Eight pre-fabrication steel companies received the SFC and IIW MCS ISO 3834.2 certification at SCNZ September’s Steel Agenda event with the support of the Ministry of Business Innovation and Employment.
The launch of the SFC scheme is an important milestone for our industry. As with other construction materials, the current compliance regime for structural steelwork relies, for the most part, on self-inspection and self-certification. This new scheme raises the bar by providing independent, expert certification of New Zealand fabrication companies.
The scheme ensures participating fabricators not only manufacture product to the specified quality standard, but that they have appropriate personnel and quality management systems in place meeting national and international best practice standards.
Weld quality is at the centre of the SFC scheme, and the International Institute of Welding’s Manufacturer Certification Scheme IIW MCS ISO 3834 is a key certification plank. It reflects the structural significance of welded connections, particularly those subject to inelastic demand during an earthquake. Importantly, weld quality is not readily verified after the fact so appropriate control must be applied to all aspects of the welding operation.
Four construction categories – CC1-CC4 – are recognised in the SFC framework. It enables specifies to select a level of quality management appropriate to how safety critical the component will be in the construction. For example, the level of quality management required for a farm shed will be much less than that required for a large stadium.
As well as the whole building, the CC-rating may apply to individual elements within the structure. For example, CC3- and CC4-certified companies must comply with ISO 3834 part 2 comprehensive; it’s this fundamental SFC prerequisite that brings the local structural steel product conformity requirements in line with international best practice.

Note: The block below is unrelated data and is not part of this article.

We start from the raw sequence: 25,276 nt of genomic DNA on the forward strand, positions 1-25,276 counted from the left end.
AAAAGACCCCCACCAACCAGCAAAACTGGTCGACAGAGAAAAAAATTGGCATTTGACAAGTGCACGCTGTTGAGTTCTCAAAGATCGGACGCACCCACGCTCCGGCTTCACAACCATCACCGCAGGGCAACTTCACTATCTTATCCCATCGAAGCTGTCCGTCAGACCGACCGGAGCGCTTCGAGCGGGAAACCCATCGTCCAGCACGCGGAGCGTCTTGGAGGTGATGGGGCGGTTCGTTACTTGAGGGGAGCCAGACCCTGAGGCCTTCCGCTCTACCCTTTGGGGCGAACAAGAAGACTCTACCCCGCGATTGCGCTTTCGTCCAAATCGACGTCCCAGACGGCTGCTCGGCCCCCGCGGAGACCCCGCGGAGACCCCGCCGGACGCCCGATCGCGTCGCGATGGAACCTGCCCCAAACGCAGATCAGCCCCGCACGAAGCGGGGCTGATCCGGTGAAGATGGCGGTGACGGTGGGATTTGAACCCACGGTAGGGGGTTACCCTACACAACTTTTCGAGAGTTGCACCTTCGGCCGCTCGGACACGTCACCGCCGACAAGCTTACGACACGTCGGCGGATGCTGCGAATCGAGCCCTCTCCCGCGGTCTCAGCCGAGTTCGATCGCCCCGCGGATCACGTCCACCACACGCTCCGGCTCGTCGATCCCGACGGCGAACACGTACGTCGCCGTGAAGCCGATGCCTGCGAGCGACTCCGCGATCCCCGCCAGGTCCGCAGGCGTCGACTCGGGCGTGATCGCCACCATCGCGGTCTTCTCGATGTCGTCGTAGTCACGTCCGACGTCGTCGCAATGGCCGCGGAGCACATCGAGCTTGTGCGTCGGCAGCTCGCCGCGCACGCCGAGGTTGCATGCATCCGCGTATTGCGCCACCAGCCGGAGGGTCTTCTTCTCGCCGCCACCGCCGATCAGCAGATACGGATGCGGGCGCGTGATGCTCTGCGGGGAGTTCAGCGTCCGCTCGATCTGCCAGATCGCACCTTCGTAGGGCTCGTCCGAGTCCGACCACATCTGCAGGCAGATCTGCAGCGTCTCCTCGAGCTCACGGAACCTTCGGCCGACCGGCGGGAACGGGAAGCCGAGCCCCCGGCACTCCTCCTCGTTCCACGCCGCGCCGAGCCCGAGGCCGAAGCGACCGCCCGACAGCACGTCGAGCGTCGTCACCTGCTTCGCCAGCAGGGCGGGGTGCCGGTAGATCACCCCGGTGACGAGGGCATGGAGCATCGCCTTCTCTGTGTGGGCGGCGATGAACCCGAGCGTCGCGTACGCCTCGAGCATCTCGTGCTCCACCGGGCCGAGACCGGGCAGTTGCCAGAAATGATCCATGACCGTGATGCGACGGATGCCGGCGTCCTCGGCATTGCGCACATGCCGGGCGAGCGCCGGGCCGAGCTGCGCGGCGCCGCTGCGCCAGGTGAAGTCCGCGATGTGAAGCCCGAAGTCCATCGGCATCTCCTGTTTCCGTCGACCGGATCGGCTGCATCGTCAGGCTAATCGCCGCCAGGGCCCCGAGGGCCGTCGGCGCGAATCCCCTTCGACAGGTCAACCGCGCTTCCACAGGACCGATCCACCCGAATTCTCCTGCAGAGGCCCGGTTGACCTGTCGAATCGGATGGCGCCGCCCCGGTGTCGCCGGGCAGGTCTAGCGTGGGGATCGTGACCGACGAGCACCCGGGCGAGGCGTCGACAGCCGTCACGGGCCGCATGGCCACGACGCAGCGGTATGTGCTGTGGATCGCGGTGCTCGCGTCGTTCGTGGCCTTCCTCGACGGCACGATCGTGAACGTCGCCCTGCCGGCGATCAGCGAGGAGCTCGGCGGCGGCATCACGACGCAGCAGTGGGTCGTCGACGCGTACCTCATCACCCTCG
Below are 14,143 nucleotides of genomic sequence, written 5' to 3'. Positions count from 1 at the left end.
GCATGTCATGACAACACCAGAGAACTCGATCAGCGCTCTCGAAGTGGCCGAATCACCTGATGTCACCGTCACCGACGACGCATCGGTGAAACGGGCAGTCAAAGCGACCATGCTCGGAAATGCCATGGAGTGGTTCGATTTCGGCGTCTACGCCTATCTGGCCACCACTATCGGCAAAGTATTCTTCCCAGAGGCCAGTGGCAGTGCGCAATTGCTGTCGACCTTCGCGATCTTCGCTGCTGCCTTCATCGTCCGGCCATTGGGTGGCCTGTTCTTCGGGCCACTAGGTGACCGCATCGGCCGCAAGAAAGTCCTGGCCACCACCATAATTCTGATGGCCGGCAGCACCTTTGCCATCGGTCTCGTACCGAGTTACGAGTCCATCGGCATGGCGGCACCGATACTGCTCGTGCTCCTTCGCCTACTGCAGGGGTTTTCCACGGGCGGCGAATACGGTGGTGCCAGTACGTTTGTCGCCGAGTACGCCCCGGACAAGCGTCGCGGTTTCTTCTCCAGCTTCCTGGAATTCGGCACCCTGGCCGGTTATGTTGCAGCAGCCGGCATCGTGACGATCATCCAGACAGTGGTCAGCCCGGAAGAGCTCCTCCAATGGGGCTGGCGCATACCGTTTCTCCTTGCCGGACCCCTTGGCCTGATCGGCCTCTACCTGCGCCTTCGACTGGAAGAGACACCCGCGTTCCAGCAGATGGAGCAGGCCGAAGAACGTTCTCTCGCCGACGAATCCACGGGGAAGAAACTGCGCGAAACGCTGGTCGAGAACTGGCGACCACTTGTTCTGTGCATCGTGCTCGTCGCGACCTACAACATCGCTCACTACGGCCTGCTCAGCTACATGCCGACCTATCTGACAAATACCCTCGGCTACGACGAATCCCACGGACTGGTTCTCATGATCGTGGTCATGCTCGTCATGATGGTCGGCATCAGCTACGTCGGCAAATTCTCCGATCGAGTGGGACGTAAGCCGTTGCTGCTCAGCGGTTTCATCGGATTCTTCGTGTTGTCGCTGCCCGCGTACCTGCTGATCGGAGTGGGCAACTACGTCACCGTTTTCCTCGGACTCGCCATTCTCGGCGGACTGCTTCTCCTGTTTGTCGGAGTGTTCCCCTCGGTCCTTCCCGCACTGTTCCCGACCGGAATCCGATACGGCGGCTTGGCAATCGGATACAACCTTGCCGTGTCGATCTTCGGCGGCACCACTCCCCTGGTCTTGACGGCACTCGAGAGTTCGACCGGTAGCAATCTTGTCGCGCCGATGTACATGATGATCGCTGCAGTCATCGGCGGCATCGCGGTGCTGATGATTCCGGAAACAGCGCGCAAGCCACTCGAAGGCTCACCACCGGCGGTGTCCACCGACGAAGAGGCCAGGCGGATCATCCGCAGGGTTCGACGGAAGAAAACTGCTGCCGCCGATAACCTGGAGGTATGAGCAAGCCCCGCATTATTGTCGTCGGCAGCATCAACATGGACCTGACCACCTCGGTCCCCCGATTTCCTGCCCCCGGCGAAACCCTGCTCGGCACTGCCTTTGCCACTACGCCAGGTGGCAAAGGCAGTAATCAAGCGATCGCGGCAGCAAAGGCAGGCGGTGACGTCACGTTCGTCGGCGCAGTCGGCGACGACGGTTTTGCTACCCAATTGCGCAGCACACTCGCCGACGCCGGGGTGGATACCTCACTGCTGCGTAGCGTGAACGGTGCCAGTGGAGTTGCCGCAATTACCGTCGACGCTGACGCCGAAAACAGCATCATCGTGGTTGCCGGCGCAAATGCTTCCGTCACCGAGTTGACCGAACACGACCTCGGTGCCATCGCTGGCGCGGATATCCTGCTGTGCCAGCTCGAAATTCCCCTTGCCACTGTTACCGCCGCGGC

Due to the safety critical nature of structural steel components, international best practice dictates independent assessment of steel fabricator manufacturing control systems. This approach has been adopted for the SFC scheme.
An independent auditing body, HERA Certification Ltd, has been established to audit and certify steel fabrication companies; it will audit both the welding and the fabrication quality management systems.
HERA will issue CC1- and CC2-certified companies with a single SFC certificate, while CC3 – and CC4-certified companies will also receive IIW MCS AS/NZS ISO 3834.2 certificates.
Adopting this certification system is going to improve safety of the structural steelwork in New Zealand seismic environment and make it a bit more difficult for competing imported prefabricated steelwork that does not always have adequate quality records.
The Scheme also streamlines the company’s operations and makes it more efficient. Long term, it would be a big saving for the certified companies.